Damn it I’m done with this. I gave him his day, you all do what the fuck ever you want.

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    patrick II says:

    Joe’s approval rating was down to 39% last I looked.

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    Betty Cracker says:

    @piratedan: Interesting. I saw somewhere — CNN maybe? — that Cindy McCain is thought to be the front runner. Sounds like the best case scenario.

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    Mnemosyne says:


    It seems weird to me that people are complaining that the death of one of the most famous politicians in America and the presidential runner-up in 2008 is getting a lot of attention. I mean, I’m sure the hagiography on the cable channels where McCain was a star is getting pretty intense, but I haven’t seen any of that here.

    I wasn’t saying much because (for once!) I didn’t have much to say. I didn’t hate him but I didn’t love him. I hope his family has good memories of their time with him. That’s about all I’ve got.

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    Jay says:


    I came to bury Ceasar, not praise him,

    Yes, and no.

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    Viva BrisVegas says:


    I hope his family has good memories of their time with him.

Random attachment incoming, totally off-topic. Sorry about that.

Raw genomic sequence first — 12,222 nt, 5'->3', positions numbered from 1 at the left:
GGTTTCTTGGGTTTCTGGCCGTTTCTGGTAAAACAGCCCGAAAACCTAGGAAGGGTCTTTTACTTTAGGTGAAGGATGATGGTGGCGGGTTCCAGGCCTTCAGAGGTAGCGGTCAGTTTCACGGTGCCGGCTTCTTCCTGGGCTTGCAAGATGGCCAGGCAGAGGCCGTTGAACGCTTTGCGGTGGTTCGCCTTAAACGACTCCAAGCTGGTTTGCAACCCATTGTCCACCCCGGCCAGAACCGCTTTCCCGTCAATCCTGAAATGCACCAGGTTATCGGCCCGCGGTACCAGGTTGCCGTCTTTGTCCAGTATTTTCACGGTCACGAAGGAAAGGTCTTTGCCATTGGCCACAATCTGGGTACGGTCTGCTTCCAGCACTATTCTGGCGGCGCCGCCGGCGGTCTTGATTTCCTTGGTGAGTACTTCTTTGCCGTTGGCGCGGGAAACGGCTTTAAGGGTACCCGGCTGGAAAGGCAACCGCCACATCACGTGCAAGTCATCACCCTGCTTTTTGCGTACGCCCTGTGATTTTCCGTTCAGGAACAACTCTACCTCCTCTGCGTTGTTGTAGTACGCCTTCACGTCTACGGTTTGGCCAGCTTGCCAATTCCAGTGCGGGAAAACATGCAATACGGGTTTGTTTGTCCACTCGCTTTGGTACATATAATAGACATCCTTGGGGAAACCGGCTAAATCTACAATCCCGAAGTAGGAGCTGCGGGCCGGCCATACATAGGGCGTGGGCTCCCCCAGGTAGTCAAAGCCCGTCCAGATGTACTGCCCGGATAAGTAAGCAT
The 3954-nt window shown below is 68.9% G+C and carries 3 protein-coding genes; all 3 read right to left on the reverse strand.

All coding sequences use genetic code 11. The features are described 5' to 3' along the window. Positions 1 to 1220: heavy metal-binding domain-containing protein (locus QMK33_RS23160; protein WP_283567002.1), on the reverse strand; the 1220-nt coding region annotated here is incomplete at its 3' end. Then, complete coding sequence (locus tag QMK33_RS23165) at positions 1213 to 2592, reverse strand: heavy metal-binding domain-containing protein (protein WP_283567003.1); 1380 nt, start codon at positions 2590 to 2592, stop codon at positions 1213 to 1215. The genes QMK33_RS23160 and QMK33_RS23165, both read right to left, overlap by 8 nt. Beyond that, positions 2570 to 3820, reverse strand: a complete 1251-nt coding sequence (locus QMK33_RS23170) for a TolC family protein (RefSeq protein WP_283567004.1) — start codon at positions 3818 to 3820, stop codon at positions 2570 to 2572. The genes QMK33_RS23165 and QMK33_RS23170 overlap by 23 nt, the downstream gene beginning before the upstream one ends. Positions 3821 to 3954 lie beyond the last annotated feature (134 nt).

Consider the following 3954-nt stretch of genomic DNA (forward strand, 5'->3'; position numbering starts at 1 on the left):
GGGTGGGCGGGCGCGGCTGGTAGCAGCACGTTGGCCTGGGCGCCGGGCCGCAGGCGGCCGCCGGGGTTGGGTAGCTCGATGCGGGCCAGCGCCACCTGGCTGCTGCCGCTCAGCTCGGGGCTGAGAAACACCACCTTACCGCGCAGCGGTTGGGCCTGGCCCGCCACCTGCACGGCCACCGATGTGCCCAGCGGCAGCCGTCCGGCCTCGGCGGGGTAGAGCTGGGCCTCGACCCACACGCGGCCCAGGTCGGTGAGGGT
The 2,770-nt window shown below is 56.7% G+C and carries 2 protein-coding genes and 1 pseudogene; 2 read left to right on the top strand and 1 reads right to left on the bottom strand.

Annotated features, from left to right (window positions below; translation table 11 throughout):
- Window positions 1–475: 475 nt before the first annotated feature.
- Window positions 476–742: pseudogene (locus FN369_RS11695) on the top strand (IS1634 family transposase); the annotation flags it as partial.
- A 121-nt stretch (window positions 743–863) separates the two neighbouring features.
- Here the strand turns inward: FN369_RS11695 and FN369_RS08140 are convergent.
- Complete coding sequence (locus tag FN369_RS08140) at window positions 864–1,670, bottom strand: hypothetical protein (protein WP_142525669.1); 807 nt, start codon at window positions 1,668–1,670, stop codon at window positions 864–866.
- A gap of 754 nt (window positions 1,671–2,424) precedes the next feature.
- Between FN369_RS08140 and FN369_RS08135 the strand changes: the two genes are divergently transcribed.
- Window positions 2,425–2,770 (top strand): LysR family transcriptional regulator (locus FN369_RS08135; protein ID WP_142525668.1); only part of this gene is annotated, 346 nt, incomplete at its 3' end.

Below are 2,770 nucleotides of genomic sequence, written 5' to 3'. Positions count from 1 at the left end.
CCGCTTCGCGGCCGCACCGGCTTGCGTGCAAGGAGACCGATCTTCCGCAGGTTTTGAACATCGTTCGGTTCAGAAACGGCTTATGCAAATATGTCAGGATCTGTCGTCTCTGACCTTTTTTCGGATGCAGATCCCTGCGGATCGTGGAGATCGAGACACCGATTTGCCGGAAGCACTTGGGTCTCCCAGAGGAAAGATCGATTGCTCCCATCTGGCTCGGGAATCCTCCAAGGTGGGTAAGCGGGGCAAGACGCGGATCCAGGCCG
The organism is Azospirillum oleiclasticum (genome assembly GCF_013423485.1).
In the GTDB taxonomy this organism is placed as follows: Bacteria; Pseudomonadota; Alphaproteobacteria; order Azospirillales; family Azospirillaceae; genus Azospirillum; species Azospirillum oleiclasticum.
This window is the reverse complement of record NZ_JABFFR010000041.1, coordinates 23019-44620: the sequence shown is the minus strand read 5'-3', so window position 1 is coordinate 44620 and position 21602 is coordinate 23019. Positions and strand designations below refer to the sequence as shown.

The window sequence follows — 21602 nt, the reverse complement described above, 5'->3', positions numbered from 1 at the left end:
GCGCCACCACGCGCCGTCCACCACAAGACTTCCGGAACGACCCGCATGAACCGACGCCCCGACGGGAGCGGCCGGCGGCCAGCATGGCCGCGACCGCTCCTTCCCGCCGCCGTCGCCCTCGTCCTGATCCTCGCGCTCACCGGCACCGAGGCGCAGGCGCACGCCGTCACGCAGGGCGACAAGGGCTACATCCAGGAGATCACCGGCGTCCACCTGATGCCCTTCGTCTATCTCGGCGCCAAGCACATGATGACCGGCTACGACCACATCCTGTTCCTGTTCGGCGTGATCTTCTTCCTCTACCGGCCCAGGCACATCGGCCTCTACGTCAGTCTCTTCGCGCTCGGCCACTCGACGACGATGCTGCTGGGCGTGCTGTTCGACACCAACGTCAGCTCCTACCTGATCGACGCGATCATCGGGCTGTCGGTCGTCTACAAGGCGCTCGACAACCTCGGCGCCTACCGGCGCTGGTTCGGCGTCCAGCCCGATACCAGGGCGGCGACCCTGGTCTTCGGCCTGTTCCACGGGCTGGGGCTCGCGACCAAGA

Which family? He had two, and the first he treated very shabbily.

    As to only saying nice things about the dead, that goes for family. For public figures the immediate hagiographies are the just the first steps in rewriting history. Without some push back, you end up with reprobates like Reagan getting beatified as Saint Ronaldus.

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    Bruce K says:

    I, for one, will not add to what I had to say of the man during his life, with one exception:

    Screw cancer.

    That is all.

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    Hermann Fegelein says:

    Right now McCain is looking up at all of us and smiling.

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    Ken says:

    I was vaguely hoping that McCain would deliver one final FU to Trump. Something along the lines of “Due to what has happened to the party I once loved, I can no longer identify as a Republican and am joining the Democratic party and caucus.” Then, if my understanding of Arizona law is right, the governor would have to appoint a Democrat.

    I guess there’s still time for a video recording to be released.

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    L85NJGT says:

    Alexandria Ocasio-Cortez:

    John McCain’s legacy represents an unparalleled example of human decency and American service. As an intern, I learned a lot about the power of humanity in government through his deep friendship with Sen. Kennedy. He meant so much, to so many. My prayers are with his family.

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    sdhays says:


    I mean, just tonight, I discussed crapping on the president’s face and vomiting on his grave. I can assure you that those things won’t happen, either.

    You disappoint me.

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    cmorenc says:

    @Mike J:

    If he had won and died a few years earlier, we would have had President Sarah Palin. You do have to wonder how it would compare to Trump.

    One difference is that Sarah Palin would have had a much better view of Russia than Trump. *ta dum*

  89. 89
    Miss Bianca says:

    @Adam L Silverman: I am sitting in a hotel breakfast room weeping into my coffee over this story. Dang it, Adam!

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    Gelfling 545 says: